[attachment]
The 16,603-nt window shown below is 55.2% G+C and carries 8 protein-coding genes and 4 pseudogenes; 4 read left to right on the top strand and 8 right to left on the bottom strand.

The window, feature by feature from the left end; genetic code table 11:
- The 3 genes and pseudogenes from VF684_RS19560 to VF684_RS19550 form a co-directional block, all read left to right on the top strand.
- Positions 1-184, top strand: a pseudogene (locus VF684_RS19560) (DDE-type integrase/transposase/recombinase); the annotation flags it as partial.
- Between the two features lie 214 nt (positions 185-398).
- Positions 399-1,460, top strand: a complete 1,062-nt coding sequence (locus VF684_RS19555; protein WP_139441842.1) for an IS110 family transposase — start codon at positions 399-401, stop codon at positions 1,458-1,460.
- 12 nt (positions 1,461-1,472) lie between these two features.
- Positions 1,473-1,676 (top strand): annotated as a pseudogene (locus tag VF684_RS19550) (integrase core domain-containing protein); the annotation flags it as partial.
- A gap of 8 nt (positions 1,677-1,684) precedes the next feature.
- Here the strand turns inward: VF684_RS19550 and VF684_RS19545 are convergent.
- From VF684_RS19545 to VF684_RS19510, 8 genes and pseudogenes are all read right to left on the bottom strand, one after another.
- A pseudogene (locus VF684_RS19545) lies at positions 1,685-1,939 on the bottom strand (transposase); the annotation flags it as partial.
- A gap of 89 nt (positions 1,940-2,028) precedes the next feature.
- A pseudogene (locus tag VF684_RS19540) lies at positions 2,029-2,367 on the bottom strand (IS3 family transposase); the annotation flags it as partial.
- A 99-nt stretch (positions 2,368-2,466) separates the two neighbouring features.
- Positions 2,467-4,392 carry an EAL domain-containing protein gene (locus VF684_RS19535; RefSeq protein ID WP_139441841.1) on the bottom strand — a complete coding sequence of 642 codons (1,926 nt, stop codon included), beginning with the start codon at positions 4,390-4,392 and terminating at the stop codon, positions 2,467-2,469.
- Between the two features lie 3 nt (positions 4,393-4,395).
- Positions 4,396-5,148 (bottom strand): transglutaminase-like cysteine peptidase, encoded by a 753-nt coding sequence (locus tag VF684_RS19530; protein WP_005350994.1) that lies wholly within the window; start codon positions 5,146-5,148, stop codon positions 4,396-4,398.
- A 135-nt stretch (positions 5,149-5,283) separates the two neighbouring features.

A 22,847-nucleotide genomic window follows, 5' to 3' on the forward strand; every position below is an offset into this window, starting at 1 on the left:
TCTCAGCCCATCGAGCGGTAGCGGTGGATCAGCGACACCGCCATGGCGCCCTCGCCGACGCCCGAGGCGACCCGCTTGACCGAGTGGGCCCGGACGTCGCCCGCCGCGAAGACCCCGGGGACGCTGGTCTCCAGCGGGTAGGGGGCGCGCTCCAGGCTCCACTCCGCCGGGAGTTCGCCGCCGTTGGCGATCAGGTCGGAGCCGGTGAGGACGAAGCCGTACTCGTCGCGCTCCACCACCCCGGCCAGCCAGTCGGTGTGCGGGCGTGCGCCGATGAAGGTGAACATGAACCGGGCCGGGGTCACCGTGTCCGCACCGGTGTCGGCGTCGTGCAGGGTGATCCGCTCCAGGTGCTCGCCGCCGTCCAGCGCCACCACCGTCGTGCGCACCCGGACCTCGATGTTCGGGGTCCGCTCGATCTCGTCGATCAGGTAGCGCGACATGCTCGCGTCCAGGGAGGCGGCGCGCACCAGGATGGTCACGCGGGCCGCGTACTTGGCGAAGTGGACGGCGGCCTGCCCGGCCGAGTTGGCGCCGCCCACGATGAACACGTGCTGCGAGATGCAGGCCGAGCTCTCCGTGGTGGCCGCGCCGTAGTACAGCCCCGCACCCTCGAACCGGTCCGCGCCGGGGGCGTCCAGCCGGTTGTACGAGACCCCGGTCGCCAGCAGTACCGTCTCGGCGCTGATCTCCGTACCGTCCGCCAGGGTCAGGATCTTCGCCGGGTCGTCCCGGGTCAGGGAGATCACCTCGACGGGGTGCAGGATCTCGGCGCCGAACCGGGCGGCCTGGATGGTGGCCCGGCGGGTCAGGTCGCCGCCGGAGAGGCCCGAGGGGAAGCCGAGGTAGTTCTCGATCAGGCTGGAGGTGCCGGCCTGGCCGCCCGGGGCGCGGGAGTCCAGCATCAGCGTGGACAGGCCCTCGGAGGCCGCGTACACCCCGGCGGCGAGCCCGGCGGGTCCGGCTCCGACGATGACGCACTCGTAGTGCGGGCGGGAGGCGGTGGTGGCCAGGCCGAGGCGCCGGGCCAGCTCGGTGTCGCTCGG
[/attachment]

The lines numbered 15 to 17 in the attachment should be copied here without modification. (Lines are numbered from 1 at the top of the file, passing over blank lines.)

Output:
- A 99-nt stretch (positions 2,368-2,466) separates the two neighbouring features.
- Positions 2,467-4,392 carry an EAL domain-containing protein gene (locus VF684_RS19535; RefSeq protein ID WP_139441841.1) on the bottom strand — a complete coding sequence of 642 codons (1,926 nt, stop codon included), beginning with the start codon at positions 4,390-4,392 and terminating at the stop codon, positions 2,467-2,469.
- Between the two features lie 3 nt (positions 4,393-4,395).